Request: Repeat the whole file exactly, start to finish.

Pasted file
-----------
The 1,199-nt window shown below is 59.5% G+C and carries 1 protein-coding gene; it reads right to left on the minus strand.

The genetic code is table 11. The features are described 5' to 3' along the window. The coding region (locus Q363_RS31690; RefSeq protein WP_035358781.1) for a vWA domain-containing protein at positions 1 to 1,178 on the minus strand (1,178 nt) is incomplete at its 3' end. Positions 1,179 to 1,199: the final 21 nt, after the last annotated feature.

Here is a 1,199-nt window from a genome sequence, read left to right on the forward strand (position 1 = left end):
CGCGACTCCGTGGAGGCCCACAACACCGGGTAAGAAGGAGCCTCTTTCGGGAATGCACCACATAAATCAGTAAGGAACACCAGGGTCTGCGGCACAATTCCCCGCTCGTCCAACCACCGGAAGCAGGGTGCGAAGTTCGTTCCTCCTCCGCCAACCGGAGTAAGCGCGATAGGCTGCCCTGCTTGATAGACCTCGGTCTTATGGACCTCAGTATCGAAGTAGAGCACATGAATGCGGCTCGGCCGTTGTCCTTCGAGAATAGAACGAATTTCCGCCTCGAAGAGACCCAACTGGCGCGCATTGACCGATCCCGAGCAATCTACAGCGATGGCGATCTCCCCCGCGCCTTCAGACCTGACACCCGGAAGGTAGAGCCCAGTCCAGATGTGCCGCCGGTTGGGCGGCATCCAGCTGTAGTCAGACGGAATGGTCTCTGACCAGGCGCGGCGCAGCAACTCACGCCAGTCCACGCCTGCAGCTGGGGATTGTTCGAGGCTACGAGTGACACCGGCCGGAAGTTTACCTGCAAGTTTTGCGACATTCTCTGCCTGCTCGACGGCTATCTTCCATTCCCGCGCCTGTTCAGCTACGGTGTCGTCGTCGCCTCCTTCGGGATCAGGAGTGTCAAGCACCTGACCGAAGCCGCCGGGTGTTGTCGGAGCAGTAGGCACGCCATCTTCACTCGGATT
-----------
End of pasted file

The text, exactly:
The 1,199-nt window shown below is 59.5% G+C and carries 1 protein-coding gene; it reads right to left on the minus strand.

The genetic code is table 11. The features are described 5' to 3' along the window. The coding region (locus Q363_RS31690; RefSeq protein WP_035358781.1) for a vWA domain-containing protein at positions 1 to 1,178 on the minus strand (1,178 nt) is incomplete at its 3' end. Positions 1,179 to 1,199: the final 21 nt, after the last annotated feature.

Here is a 1,199-nt window from a genome sequence, read left to right on the forward strand (position 1 = left end):
CGCGACTCCGTGGAGGCCCACAACACCGGGTAAGAAGGAGCCTCTTTCGGGAATGCACCACATAAATCAGTAAGGAACACCAGGGTCTGCGGCACAATTCCCCGCTCGTCCAACCACCGGAAGCAGGGTGCGAAGTTCGTTCCTCCTCCGCCAACCGGAGTAAGCGCGATAGGCTGCCCTGCTTGATAGACCTCGGTCTTATGGACCTCAGTATCGAAGTAGAGCACATGAATGCGGCTCGGCCGTTGTCCTTCGAGAATAGAACGAATTTCCGCCTCGAAGAGACCCAACTGGCGCGCATTGACCGATCCCGAGCAATCTACAGCGATGGCGATCTCCCCCGCGCCTTCAGACCTGACACCCGGAAGGTAGAGCCCAGTCCAGATGTGCCGCCGGTTGGGCGGCATCCAGCTGTAGTCAGACGGAATGGTCTCTGACCAGGCGCGGCGCAGCAACTCACGCCAGTCCACGCCTGCAGCTGGGGATTGTTCGAGGCTACGAGTGACACCGGCCGGAAGTTTACCTGCAAGTTTTGCGACATTCTCTGCCTGCTCGACGGCTATCTTCCATTCCCGCGCCTGTTCAGCTACGGTGTCGTCGTCGCCTCCTTCGGGATCAGGAGTGTCAAGCACCTGACCGAAGCCGCCGGGTGTTGTCGGAGCAGTAGGCACGCCATCTTCACTCGGATT